7. Mosaic

    Mosaic Well-Known Member

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    He should slow down the NFEt response a bit with a 470 to 1000 ohm gate resistor.
     
  8. fernando_g

    fernando_g New Member

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    Trial and error?
    Let me give you a personal experience.

    Many, many years ago, while on high school I built a vacuum tube amplifier......yes, I've been around electronics that long.
    One day, while listening to a record, my sister came to my room and announced: "I can listen to your record on the AM radio." I went to her room and indeed, the radio was playing my music!!

    I didn't know what was happening. But I knew an acquaintance who had a TV repair shop, and asking around it was suggested that the amp was oscillating and that I should tweak the feedback circuit. Asking how to do that, I was told: by trial and error.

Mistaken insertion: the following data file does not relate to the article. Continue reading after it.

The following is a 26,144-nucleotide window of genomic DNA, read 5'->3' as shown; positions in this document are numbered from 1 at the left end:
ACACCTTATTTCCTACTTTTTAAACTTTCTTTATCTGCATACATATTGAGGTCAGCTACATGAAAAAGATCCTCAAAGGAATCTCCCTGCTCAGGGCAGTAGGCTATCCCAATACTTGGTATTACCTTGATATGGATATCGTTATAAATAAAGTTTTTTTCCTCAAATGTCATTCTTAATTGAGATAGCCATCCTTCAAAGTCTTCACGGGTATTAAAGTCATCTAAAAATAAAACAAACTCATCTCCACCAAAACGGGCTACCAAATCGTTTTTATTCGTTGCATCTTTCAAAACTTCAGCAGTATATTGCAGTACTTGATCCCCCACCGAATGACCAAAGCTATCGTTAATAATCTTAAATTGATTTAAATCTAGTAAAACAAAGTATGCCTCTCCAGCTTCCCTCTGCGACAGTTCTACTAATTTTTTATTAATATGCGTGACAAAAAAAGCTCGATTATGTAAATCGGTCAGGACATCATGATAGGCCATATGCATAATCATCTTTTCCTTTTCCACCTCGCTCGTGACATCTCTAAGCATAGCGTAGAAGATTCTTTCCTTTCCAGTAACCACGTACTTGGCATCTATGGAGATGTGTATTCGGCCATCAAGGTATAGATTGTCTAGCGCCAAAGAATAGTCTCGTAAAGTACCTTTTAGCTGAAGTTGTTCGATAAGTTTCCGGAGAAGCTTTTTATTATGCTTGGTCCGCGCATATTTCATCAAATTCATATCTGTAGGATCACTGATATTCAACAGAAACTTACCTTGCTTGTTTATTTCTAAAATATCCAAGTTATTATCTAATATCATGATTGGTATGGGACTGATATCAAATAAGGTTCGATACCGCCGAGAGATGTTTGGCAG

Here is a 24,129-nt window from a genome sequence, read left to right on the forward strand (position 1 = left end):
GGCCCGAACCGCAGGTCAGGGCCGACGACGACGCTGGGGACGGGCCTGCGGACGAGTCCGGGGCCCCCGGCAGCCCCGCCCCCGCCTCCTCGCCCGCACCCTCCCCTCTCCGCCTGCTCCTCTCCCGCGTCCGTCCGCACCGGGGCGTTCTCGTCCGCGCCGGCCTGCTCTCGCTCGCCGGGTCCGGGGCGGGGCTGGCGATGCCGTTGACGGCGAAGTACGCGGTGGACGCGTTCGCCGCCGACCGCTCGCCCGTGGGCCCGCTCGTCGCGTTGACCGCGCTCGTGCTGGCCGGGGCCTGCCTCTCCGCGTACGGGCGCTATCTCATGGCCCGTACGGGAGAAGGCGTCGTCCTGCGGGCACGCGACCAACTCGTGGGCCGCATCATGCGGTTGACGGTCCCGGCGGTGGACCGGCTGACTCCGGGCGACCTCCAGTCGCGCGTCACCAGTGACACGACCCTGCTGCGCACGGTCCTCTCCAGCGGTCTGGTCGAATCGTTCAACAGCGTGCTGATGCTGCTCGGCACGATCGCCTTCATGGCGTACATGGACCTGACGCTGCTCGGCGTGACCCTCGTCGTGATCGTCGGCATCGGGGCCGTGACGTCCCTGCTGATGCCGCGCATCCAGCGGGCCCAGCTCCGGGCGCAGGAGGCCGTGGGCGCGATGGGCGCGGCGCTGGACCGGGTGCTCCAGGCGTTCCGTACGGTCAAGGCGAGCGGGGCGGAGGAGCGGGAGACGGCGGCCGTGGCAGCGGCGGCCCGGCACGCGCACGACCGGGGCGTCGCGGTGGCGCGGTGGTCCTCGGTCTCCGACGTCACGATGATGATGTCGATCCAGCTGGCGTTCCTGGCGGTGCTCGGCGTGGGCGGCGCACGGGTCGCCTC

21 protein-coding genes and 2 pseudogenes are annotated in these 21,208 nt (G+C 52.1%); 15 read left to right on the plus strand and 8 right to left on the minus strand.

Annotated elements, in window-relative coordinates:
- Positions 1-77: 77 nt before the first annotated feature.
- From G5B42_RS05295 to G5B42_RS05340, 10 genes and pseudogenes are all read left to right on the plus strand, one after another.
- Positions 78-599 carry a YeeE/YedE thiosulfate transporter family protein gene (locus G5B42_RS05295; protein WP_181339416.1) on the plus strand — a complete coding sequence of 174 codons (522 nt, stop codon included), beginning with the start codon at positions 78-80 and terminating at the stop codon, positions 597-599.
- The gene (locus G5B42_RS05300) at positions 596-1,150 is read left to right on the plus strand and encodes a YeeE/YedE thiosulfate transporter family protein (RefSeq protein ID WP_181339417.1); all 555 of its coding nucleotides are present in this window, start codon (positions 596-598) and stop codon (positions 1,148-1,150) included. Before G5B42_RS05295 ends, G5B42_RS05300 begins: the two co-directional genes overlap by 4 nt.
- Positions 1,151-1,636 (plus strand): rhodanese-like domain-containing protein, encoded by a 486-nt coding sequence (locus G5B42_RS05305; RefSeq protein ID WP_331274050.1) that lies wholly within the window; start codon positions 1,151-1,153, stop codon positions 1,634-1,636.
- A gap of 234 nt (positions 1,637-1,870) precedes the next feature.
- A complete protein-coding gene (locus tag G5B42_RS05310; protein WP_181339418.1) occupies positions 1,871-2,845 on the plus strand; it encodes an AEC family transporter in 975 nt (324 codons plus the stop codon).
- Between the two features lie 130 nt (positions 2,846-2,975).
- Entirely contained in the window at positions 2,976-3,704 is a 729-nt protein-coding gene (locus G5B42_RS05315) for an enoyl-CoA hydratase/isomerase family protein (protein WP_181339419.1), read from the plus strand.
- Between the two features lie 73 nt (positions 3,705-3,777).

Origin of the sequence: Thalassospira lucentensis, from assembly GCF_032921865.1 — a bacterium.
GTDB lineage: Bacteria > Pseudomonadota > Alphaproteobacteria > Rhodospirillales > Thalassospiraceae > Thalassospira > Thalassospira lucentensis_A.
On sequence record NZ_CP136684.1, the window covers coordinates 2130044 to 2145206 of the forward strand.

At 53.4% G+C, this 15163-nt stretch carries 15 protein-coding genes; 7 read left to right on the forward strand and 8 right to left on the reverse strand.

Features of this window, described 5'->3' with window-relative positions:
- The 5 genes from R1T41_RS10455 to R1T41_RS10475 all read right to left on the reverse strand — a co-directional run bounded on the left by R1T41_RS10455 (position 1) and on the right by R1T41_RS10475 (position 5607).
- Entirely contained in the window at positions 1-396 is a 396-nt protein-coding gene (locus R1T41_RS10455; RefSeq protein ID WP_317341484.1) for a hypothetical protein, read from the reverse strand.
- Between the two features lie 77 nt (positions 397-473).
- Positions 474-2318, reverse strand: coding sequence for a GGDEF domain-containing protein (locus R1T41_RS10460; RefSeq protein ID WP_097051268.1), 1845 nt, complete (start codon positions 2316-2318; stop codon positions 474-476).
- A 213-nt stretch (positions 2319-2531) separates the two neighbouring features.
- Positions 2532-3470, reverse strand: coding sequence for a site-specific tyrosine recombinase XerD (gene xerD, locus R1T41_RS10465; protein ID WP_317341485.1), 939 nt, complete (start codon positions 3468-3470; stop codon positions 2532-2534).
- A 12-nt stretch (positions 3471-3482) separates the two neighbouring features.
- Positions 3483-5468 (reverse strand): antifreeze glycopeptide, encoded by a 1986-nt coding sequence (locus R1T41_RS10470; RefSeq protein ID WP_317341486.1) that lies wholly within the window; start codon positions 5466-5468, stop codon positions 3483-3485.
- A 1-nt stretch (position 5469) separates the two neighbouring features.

So, using an AM radio as my test equipment, I fiddled around until I could no longer listen to it anywhere in the AM band.

    Several years later, while studying my EE, I decided that I should measure my little amp's characteristics. In those days, scopes would cost as much as a small car, so I had to request permission from the lab supervisor.
    Upon hooking up the amp to the scope, I was surprised to see an output sinewave without anything connected to the input and the volume control fully down! With the scope, I measured the frequency, and it was about 80 Khz. What I had done back then, is that by trial and error I had managed to shift the oscillation frequency to a value which couldn't be detected by the radio. And I had assumed that the problem had been fixed.

    So, with the help of the scope and a better understanding of feedback theory and stability criteria, I was able to completely suppress the oscillations.
    But the fascinating thing was that the amplifier DOUBLED its output power, and that the output transformer's heating completely went away.

    My recommendation? Get yourself a scope. If one is seriously pursuing electronics as a career, and it appears that you do, an oscilloscope will be your best friend, after your multimeter. And, one can find excellent deals online.
     
  9. jocanon

    jocanon Member

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    hmmm...I am looking at this one:

    http://www.ebay.com/itm/New-Mini-Na...40633?pt=BI_Oscilloscopes&hash=item2a27093299